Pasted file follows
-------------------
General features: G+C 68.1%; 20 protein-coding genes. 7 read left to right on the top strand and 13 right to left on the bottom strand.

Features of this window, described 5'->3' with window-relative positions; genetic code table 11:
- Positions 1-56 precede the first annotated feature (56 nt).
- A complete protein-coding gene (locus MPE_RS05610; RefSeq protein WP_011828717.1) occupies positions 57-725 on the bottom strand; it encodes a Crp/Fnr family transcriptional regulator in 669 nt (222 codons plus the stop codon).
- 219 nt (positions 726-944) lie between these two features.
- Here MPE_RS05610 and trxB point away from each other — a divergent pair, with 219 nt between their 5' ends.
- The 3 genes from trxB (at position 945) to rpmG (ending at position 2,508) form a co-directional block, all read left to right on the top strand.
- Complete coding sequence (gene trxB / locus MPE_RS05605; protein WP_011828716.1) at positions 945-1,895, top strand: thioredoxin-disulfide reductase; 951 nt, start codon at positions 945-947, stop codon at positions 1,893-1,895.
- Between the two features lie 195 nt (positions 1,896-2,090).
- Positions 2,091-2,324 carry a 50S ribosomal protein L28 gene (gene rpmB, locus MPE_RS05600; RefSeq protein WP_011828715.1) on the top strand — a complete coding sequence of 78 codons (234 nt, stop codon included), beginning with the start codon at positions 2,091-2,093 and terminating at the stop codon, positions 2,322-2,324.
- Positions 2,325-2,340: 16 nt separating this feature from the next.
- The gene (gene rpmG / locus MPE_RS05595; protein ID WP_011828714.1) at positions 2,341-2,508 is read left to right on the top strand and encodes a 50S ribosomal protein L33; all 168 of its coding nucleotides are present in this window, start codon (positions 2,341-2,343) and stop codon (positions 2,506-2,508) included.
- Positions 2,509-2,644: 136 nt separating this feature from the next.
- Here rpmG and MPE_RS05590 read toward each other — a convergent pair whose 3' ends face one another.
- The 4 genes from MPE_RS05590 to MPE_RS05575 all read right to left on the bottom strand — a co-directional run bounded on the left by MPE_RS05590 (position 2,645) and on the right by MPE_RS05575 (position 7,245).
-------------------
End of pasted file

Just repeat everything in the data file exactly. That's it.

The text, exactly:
General features: G+C 68.1%; 20 protein-coding genes. 7 read left to right on the top strand and 13 right to left on the bottom strand.

Features of this window, described 5'->3' with window-relative positions; genetic code table 11:
- Positions 1-56 precede the first annotated feature (56 nt).
- A complete protein-coding gene (locus MPE_RS05610; RefSeq protein WP_011828717.1) occupies positions 57-725 on the bottom strand; it encodes a Crp/Fnr family transcriptional regulator in 669 nt (222 codons plus the stop codon).
- 219 nt (positions 726-944) lie between these two features.
- Here MPE_RS05610 and trxB point away from each other — a divergent pair, with 219 nt between their 5' ends.
- The 3 genes from trxB (at position 945) to rpmG (ending at position 2,508) form a co-directional block, all read left to right on the top strand.
- Complete coding sequence (gene trxB / locus MPE_RS05605; protein WP_011828716.1) at positions 945-1,895, top strand: thioredoxin-disulfide reductase; 951 nt, start codon at positions 945-947, stop codon at positions 1,893-1,895.
- Between the two features lie 195 nt (positions 1,896-2,090).
- Positions 2,091-2,324 carry a 50S ribosomal protein L28 gene (gene rpmB, locus MPE_RS05600; RefSeq protein WP_011828715.1) on the top strand — a complete coding sequence of 78 codons (234 nt, stop codon included), beginning with the start codon at positions 2,091-2,093 and terminating at the stop codon, positions 2,322-2,324.
- Positions 2,325-2,340: 16 nt separating this feature from the next.
- The gene (gene rpmG / locus MPE_RS05595; protein ID WP_011828714.1) at positions 2,341-2,508 is read left to right on the top strand and encodes a 50S ribosomal protein L33; all 168 of its coding nucleotides are present in this window, start codon (positions 2,341-2,343) and stop codon (positions 2,506-2,508) included.
- Positions 2,509-2,644: 136 nt separating this feature from the next.
- Here rpmG and MPE_RS05590 read toward each other — a convergent pair whose 3' ends face one another.
- The 4 genes from MPE_RS05590 to MPE_RS05575 all read right to left on the bottom strand — a co-directional run bounded on the left by MPE_RS05590 (position 2,645) and on the right by MPE_RS05575 (position 7,245).